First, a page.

Douglas Adams died one year ago today, and he is sorely missed.
I fell in love with his books as a teenager, and have read and re-read them voraciously ever since. I miss the excitement of hoping for another one. That said, I have somewhat mixed feelings about Salmon of a Doubt, a posthumous collection of his writing.
A book by this title had been rumored for perhaps five years. It was even pre-listed on Amazon.com a number of years ago. But according to the MFAQ, Adams was supposedly never working on a book by this title. He was, however, working on bits and pieces of a new Dirk Gently novel, which he turned into bits and pieces of a new Hitchhiker’s novel. At some point along the way this work-in-progress became associated with the Salmon of a Doubt title and the name stuck.
This book was somewhat famously incomplete. Adams was spending time on the game Starship Titanic, and on the book of the same name. He was also working on a big-screen adaptation of The Hitchhiker’s Guide to the Galaxy, but alas, he died before he could bring this project to completion. Whoever does so, one day, had better do it right.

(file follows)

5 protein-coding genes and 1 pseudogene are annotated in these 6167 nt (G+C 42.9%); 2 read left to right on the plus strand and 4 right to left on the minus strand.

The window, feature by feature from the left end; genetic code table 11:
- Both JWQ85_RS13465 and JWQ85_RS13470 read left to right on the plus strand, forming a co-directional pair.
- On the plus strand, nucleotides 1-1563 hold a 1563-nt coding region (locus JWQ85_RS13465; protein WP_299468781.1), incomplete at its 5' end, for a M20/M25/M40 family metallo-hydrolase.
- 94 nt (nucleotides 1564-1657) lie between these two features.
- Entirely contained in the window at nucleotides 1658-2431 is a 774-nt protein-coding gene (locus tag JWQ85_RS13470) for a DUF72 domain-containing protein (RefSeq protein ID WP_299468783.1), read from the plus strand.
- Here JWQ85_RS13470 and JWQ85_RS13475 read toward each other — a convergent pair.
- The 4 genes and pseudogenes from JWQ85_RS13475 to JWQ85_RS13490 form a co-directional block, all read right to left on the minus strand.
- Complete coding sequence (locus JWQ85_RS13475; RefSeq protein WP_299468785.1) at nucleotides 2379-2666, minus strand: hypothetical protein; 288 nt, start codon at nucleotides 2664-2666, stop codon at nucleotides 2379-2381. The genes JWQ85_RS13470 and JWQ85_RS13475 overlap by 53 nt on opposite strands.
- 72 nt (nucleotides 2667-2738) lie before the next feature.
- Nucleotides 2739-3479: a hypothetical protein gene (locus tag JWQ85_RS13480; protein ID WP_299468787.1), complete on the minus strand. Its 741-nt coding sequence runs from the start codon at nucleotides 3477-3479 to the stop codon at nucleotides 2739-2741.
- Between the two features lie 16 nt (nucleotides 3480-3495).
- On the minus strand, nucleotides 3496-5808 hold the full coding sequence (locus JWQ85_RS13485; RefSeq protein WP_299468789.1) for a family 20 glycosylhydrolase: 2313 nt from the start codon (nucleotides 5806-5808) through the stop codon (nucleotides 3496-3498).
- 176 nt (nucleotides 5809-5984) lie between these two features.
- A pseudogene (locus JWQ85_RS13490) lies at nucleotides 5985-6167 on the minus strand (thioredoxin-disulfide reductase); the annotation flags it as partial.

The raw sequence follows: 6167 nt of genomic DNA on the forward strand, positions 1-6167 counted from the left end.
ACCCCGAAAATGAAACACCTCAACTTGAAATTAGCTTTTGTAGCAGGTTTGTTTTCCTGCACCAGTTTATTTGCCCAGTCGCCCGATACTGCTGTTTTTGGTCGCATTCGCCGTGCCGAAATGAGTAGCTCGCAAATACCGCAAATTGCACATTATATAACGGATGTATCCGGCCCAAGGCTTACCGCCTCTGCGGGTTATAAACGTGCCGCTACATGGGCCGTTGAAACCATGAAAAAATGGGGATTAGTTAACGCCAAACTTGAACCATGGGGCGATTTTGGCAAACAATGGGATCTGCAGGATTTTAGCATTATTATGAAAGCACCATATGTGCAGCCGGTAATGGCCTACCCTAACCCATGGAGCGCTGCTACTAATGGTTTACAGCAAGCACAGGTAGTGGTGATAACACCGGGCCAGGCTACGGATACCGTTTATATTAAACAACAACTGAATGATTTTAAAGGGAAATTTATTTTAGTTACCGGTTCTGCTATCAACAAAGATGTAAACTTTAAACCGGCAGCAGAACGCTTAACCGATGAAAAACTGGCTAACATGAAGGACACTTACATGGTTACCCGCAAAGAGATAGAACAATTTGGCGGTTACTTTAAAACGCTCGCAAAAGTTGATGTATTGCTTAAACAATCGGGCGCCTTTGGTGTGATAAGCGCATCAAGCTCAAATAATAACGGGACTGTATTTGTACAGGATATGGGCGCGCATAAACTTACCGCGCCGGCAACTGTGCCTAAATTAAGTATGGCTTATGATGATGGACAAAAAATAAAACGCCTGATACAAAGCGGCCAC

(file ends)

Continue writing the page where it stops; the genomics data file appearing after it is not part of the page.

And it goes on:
When Adams died he left behind some ten chapters of a novel, and these have been gathered, along with various other unpublished and rarely-published writings, in a collection bearing the Salmon of a Doubt name. I'm dying to read this stuff, and I definitely will, but I can't help wondering whether he would have wanted me to.
Incidentally, I want to add that Adams was a big supporter of the conservation of endangered species, which he wrote so wonderfully about in Last Chance to See. Last May, his official site requested that donations be made in his name to some of his favorite conservation organizations, and I want to post these here:
I am grateful to Douglas Adams for sharing his humor, his concerns, and his imagination with the world. He made it a better place.
Pictures borrowed from Floor 42 and www.douglasadams.com, and copyright their respective owners.